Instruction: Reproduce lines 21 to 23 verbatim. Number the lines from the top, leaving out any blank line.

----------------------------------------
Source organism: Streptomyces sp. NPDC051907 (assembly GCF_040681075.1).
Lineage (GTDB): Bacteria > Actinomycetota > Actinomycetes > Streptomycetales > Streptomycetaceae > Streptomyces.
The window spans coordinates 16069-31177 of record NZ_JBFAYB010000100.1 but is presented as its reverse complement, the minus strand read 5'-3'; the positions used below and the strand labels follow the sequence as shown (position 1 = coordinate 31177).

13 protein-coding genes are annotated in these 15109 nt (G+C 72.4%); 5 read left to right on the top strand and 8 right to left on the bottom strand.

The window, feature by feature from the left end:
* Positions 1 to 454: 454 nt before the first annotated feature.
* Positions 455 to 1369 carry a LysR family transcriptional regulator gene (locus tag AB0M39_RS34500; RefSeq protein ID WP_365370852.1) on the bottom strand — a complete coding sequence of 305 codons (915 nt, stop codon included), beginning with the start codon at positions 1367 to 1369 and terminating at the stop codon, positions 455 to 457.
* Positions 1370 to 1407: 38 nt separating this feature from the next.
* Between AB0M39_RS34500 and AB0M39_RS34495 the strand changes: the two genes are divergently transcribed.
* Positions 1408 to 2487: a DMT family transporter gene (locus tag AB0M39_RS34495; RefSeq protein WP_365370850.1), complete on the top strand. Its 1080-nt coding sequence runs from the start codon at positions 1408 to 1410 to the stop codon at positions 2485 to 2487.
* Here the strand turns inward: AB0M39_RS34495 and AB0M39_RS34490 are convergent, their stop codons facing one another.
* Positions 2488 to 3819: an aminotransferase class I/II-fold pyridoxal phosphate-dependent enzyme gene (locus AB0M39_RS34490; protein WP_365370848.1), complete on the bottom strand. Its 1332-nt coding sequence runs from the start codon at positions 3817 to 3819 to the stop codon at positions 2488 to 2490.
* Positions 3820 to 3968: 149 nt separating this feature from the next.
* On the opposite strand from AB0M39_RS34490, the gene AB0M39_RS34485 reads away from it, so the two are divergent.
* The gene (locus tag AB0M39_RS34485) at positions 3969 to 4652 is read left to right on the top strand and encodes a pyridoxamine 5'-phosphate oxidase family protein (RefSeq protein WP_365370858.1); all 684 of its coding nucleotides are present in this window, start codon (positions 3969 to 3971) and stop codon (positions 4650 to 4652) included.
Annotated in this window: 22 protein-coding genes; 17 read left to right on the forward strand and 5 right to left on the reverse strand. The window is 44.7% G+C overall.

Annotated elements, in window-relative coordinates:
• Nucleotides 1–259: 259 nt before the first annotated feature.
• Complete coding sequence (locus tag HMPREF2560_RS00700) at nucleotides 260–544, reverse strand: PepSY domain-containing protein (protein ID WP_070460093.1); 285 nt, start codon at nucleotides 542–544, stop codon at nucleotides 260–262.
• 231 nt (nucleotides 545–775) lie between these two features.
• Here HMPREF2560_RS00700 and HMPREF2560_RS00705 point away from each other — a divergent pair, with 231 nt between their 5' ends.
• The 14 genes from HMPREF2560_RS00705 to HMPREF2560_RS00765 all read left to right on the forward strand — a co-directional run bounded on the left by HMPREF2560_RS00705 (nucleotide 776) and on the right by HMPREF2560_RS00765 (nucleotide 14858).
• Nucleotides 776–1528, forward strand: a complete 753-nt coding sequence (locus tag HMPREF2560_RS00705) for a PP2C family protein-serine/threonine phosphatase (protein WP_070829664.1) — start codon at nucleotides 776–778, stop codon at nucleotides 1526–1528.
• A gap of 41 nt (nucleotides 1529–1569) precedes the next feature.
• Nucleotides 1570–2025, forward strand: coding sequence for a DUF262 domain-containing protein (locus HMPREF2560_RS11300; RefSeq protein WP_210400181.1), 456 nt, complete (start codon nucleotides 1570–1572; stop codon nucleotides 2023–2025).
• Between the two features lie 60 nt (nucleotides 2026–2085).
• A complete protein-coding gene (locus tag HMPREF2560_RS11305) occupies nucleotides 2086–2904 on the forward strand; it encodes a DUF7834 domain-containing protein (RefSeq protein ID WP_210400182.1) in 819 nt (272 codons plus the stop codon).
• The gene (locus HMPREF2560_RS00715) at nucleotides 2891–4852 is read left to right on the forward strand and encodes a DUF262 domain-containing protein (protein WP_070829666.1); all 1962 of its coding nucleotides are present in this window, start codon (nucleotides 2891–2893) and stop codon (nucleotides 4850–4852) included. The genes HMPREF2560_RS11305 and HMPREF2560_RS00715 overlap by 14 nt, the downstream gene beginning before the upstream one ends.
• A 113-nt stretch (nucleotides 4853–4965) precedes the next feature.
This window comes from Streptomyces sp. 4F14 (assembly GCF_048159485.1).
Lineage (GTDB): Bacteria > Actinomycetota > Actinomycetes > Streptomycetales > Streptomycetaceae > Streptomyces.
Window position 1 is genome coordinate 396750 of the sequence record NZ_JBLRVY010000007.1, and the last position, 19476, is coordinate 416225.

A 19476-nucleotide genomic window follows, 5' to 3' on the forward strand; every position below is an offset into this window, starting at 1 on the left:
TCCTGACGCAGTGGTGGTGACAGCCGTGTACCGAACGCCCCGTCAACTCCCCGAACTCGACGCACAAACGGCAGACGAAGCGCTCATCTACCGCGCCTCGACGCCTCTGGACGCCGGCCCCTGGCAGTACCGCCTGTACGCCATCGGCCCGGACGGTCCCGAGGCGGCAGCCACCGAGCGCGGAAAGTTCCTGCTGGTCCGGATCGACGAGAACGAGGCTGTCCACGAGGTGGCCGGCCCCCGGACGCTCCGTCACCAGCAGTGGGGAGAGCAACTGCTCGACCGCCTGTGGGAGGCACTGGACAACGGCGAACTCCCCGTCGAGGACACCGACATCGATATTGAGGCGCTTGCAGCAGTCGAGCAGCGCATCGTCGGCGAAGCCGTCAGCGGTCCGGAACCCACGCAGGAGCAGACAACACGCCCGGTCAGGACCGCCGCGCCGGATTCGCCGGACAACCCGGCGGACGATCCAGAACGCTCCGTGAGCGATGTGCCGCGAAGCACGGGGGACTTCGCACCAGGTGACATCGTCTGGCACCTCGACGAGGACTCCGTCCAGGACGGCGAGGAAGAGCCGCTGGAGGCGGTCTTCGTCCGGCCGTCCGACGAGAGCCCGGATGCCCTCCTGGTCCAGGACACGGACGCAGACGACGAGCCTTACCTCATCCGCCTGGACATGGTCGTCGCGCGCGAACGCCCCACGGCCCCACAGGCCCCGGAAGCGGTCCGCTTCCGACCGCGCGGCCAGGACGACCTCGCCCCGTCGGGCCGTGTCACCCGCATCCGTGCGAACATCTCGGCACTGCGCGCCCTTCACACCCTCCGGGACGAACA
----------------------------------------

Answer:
• Here HMPREF2560_RS00700 and HMPREF2560_RS00705 point away from each other — a divergent pair, with 231 nt between their 5' ends.
• The 14 genes from HMPREF2560_RS00705 to HMPREF2560_RS00765 all read left to right on the forward strand — a co-directional run bounded on the left by HMPREF2560_RS00705 (nucleotide 776) and on the right by HMPREF2560_RS00765 (nucleotide 14858).
• Nucleotides 776–1528, forward strand: a complete 753-nt coding sequence (locus tag HMPREF2560_RS00705) for a PP2C family protein-serine/threonine phosphatase (protein WP_070829664.1) — start codon at nucleotides 776–778, stop codon at nucleotides 1526–1528.